The Elks Lodge Convention brought a wonderful array of visitors on Friday, April 17. The spouses and guests were graciously entertained by the Agai Dicutta Dancers from Schurz, first thing in the morning at Veterans Park.
Sandy Smith explained that the lodge plans a variety of events and locations to visit throughout the day while the Elks are holding their meetings. “As the hosting town, we try to expose our guests to the special nature of our area and this was a perfect way to share the ethnic culture of our local Indians.”
Pat Hicks, the tribal grandmother and dance leader was articulate in explaining the dances, the meaning behind each movement and acted as master of ceremonies for the event.
Nathan was introduced as the father of several dancers, but also as the one playing the whistle drum in person with the prerecorded accompaniment.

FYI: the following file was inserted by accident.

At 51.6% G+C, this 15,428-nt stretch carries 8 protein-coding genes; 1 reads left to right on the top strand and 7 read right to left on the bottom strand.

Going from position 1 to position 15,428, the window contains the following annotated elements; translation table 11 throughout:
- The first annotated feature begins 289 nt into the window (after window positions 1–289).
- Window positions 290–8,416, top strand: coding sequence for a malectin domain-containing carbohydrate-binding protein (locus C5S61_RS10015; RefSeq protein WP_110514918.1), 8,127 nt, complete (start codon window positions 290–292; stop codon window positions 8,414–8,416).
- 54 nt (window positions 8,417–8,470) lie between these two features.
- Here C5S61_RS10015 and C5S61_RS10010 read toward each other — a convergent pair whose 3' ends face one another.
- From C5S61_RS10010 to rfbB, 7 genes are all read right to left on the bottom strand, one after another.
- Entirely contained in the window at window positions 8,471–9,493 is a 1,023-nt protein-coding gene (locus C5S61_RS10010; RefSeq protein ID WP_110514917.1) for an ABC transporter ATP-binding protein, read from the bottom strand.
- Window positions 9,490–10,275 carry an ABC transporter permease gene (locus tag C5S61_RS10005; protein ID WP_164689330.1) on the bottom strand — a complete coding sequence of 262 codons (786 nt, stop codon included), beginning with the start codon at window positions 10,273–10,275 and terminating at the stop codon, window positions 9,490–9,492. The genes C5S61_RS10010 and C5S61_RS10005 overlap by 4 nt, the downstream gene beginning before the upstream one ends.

Hicks explained the unique costuming, “I made every one of these outfits and their moccasins. The extra costuming for the Friendship Dance or the Rabbit Dance was also my creation. The collars we wear represent a Nevada tribe, so when you see these you will know the tribe is from Nevada. It takes me quite a while to make each one – there’s a lot of counting and adding beads.”
Several from the audience were able to take a closer look as the children offered to share an close up examination of the clothing. The collars were similar to crocheting and yet the intricate beading patterns made each one different and special to the outfit. Hicks encourages the children to learn public speaking, so she had each child introduce themselves and share their age and school. The youngest dancers were just two years old, shying away from using the microphone with boldness.
From the snake dance to the basket dance and even a dance that involved the audience in a large circle, the guests were vocally appreciative of the talented effort from these children.